The importance of writing for an authentic audience is well established (Bruning & Horn, 2000; Kixmiller, 2004). In today’s world, writing for the teacher is not enough and internet provides a wealth of both writing tools and audiences. This web-based resource focuses on digital writing for authentic audiences. Digital writing for the purposes of this resource refers to producing writing using digital means. Authentic audiences refers to writing done with a particular audience in mind.
This resource is underpinned by a blended learning and social constructivist approach. Social constructivism theorises that learning is socially constructed though a series of quality interactions in particular communities (Dudley-Marling, 2012; Woo & Reeves, 2007) This, combined with the blended learning approach in which utilises the best of both digital and real life worlds to maximise learning opportunities, underpins the decisions made in selecting resources for this guide (Thorne, 2003). Blended learning was additionally selected as an approach because where collaboration is not possibly synchronously online, it can utilise strategies such as people working together on a single device, or doing planning on paper.
Digital writing has become increasingly popular (Robin, 2016) and the options for use seem to be growing infinitely. Time heavy teachers often don’t have the resources available to explore, test and enact a range of digital resources when they have ones that do the job. Consequently, I have selected English as a curriculum area of focus for this resource, with the subtopic of 'digital writing for authentic audiences.' The topic was selected because writing is an essential part of the New Zealand Curriculum (Ministry of Education, 2007).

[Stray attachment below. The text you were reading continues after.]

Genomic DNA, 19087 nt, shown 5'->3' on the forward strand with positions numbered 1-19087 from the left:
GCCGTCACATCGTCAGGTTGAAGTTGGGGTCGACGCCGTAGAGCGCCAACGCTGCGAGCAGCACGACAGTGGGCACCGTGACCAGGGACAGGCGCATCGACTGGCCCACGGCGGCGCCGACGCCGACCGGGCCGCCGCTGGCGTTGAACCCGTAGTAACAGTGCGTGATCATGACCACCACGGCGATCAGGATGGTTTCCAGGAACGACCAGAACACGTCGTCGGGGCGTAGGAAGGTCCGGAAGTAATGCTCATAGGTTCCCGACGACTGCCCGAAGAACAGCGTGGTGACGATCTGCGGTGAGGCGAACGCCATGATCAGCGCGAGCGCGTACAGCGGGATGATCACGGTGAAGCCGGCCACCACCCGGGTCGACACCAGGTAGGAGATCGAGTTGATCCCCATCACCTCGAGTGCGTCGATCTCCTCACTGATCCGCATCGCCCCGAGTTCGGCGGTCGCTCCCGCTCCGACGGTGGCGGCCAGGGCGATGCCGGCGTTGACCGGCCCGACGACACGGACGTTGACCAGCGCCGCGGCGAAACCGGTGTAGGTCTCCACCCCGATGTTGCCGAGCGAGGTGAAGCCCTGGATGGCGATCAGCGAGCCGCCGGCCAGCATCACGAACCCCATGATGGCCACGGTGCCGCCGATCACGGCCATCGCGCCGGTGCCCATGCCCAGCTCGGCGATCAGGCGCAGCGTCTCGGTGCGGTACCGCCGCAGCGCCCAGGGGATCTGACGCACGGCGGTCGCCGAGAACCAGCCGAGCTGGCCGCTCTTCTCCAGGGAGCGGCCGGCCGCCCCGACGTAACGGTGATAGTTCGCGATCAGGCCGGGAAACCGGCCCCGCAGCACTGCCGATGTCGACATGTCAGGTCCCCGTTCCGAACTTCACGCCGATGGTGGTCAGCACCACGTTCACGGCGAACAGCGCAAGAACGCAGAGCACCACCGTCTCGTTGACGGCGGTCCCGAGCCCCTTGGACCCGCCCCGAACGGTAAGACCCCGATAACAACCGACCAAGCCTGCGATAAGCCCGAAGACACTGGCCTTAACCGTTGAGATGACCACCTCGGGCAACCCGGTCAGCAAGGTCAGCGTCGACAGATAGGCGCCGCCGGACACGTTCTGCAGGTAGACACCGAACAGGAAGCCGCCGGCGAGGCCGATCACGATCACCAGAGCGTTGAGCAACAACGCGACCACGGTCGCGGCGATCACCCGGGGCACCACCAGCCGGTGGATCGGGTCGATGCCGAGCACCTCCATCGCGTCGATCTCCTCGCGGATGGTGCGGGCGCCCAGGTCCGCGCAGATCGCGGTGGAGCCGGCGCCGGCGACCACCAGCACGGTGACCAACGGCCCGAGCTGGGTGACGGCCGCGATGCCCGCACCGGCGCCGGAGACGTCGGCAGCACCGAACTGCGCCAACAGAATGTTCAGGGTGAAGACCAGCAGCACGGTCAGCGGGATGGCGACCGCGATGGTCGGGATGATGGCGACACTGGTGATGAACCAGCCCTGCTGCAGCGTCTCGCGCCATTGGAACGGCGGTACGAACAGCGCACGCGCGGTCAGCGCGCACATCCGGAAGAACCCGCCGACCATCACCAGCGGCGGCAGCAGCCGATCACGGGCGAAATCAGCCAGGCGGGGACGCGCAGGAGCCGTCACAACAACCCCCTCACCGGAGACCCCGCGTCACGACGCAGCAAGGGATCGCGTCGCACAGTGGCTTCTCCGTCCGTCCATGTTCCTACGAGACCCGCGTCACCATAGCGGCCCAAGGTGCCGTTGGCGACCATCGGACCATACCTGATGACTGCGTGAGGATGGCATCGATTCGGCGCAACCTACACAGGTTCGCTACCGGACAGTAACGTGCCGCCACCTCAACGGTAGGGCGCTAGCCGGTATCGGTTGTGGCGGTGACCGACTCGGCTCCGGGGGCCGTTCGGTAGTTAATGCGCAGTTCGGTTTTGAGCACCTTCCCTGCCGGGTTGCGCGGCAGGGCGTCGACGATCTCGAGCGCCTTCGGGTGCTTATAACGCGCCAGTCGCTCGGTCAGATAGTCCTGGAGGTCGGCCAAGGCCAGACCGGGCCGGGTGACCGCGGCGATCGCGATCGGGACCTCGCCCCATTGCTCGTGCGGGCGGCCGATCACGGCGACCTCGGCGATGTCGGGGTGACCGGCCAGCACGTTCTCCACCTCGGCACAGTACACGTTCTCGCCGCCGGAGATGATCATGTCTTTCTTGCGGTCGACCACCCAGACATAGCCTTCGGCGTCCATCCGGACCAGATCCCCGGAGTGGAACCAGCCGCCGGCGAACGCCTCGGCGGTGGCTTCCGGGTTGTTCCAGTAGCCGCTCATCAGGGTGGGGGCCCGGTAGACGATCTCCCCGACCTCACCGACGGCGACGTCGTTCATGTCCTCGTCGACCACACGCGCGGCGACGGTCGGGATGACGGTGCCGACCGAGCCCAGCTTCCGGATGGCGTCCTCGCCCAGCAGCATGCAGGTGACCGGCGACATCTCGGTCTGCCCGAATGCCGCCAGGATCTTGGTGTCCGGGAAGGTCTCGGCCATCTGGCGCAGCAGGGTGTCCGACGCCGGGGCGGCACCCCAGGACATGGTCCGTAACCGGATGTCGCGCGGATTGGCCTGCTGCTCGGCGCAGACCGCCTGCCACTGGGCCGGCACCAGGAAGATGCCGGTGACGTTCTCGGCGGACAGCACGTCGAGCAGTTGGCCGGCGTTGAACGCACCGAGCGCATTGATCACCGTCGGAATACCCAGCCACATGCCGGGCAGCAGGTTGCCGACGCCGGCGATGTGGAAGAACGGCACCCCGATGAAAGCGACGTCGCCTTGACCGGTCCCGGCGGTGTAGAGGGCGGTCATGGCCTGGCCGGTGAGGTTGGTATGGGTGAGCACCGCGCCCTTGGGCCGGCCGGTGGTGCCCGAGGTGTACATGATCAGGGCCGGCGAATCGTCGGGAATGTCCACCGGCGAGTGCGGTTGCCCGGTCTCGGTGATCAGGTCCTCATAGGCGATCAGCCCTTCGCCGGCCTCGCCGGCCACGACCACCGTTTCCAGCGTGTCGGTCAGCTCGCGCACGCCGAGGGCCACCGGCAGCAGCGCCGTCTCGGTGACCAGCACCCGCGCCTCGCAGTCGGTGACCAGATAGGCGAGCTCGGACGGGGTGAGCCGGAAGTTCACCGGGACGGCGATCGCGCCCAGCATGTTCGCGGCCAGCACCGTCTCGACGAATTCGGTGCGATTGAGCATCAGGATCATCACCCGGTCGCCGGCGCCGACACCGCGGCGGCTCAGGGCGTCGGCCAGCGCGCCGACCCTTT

The resource is largely aimed at practicing educators, providing a range of tools to support their implementation of digital writing in authentic contexts into the classroom. Selected resources are either aimed for teacher informational use or at students in middle to senior primary school.
Bruning, R., & Horn, C. (2000). Developing motivation to write. Educational Psychologist, 35(1), 25–37. https://doi.org/10.1207/S15326985EP3501_4
Dudley-Marling, C. (2012). Social Construction of Learning. In N. M. Seel (Ed.), Encyclopedia of the Sciences of Learning (pp. 3095–3098). Boston, MA: Springer US. https://doi.org/10.1007/978-1-4419-1428-6_96
Kixmiller, L. A. S. (2004). Standards without sacrifice: The case for authentic writing. The English Journal, 94(1), 29–33. https://doi.org/10.2307/4128844 Ministry of Education. (2007). The New Zealand curriculum for English-medium teaching and learning in years 1-13. Wellington, NZ: Learning Media
Thorne, K. (2003). Blended learning: How to integrate online & traditional learning. London, UK: Kogan Page. Retrieved from http://search.ebscohost.com/login.aspx?direct=true&db=nlebk&AN=81879&site=ehost-live&scope=site
Woo, Y., & Reeves, T. C. (2007). Meaningful interaction in web-based learning: A social constructivist interpretation. The Internet and Higher Education, 10(1), 15–25. https://doi.org/10.1016/j.iheduc.2006.10.005